Talk to your friends and family.
Talk to those who used to be part of our family.
And talk to those who never have been.
Tell them about the work we are doing.
Ask them to get involved.
Sign them up.
I want to grow this party.
But I also want it to change.
To adapt to a rapidly changing world.
To refocus on policy and campaigns.
To be a party that dreams, and does as well.
Whenever the next election comes, we’ll be ready.
With the strength of our current PLP;
And with candidates like Deirdre Kingston, Andrew Montague, Rebecca Moynihan and Ged Nash already selected;
We have the people who can win.
We’ll have the policies that are right.
We will stand as an independent party.
Not beholden or secondary to anyone else.
There are those who want us to fail.
Those who see division within our PLP where none exists.
And those who want to block out what it is we have to say to the public.
Let them be.
That won’t stop us.
Because we are focussed on our future.
And on equality.
These are our bread and butter.
These are the principles that define us;
And which define what we do.
Justice means a lot to us.
We speak about it in broad terms.
We talk about social justice. And economic justice, too.
In Ireland, justice as an idea is often narrowed.
But even at that narrow level, Labour’s ideas matter.
20 years ago, I started to hear from a whistleblower.
In the end, he would prove to me that the McBrearty family had been targeted by members of an Garda Síochána.
And, along with others, I raised that case publicly.
After much hullaballoo, the Morris Tribunal was established.
Those of us in Labour know Frank McBrearty Jnr well.
But long before he was a politician, he was a powerful advocate for justice.
And he, and others like him, deserves better progress that has been delivered.
Over the last 20 years, there architecture of policing in Ireland has changed.
We have an Ombudsman Commission.
We have a Garda Inspectorate.
And thanks to Labour’s insistence in Government, we have a Policing Authority.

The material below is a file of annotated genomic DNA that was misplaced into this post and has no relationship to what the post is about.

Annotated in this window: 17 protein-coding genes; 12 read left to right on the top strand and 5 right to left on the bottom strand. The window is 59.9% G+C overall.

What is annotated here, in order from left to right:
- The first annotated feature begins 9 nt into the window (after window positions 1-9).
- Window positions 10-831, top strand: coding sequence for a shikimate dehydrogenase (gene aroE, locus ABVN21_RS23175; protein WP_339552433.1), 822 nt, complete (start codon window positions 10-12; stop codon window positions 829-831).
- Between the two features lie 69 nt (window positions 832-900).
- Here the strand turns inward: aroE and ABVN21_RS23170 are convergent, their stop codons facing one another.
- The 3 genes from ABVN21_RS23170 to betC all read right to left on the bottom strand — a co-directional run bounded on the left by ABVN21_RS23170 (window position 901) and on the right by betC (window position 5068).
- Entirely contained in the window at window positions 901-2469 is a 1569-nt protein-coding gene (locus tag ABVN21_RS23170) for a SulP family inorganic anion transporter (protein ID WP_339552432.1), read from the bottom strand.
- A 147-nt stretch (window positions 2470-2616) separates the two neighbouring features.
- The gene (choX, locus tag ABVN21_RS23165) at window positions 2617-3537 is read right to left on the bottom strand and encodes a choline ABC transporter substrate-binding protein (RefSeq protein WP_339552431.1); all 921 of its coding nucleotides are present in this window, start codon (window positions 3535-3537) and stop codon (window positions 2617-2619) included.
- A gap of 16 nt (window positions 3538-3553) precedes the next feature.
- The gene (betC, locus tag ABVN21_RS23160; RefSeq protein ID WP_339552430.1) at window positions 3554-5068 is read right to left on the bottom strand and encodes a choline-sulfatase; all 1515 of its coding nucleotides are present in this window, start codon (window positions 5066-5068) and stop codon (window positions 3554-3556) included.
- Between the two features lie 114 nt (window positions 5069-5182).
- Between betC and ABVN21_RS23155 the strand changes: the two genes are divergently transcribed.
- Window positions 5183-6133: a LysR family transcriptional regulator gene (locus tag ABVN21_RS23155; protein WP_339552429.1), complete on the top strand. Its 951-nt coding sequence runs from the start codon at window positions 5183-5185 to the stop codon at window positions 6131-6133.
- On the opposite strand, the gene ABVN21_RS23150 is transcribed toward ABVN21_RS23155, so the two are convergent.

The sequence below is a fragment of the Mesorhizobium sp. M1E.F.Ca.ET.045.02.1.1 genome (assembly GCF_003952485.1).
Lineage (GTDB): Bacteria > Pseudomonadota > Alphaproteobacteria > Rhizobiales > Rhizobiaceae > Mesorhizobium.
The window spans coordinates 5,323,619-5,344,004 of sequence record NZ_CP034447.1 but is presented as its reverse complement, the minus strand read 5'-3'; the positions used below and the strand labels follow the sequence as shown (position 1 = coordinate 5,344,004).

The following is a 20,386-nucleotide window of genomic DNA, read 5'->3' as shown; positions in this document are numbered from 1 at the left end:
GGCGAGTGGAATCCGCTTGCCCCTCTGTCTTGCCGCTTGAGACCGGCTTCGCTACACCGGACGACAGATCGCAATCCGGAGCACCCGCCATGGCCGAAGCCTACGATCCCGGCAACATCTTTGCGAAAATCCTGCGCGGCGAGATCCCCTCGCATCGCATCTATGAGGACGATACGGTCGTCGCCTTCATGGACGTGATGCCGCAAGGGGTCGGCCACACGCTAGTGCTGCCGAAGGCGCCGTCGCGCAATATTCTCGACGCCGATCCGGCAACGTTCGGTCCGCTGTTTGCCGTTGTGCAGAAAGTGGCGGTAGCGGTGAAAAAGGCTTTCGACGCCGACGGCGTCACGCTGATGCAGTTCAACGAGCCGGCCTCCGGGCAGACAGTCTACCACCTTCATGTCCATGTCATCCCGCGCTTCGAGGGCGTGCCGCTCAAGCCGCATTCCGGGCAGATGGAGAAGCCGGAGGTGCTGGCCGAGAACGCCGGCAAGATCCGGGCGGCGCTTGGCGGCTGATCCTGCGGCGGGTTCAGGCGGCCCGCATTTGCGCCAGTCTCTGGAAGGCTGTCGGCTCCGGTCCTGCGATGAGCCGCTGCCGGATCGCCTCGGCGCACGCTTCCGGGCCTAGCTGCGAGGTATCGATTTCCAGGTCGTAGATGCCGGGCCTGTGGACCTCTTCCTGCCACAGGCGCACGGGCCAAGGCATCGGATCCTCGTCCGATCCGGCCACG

Because of Labour, we have a restored Freedom of Information Act.
And we have, for the first time, legislation that protects whistleblowers.
It recognises that the evidence they bring to light has value.
And seeks to protect them.
And yet. And yet. And yet.
Despite all of our legislative changes, the cultural change we need to the enforcement of justice in Ireland is lacking.
This can be a political firestorm from time to time.
But it’s more important than that.
Justice should be blind.
But we should not be blind to how she functions.
For weeks now, I have called for the powers of the Policing Authority to be expanded.
So that they are not limited to monitoring Garda reform;
And instead they can become the drivers of it.
For reasons I cannot understand, Frances Fitzgerald has been very slow to drive this agenda.
Last week, she confirmed that there hasn’t been a published update on Garda Inspectorate recommendations since 2013.
Apparently, the Garda are too busy to let us know which reforms they are implementing;
Or which have simply been cast aside.
And they have no plan to even publish such an update.
Now, this isn’t good enough.
There is no point in having international experts, making recommendations for modernising policing in Ireland, if those recommendations just end up sitting in a drawer.
There has never been a Labour Minister for Justice.
And I suppose it shows.
Because we are doers.
And there is a lot to do in justice.
This area, along with so many others, needs Labour’s attention.
And that is the ultimate reason we are gathered here this weekend.
We will decide on our new constitution, yes.
We will elect our party officers, and our executive board.
But above all else, it is here that we make policy.
As an open, democratic party, we come together to chart a way forward.
And for our future.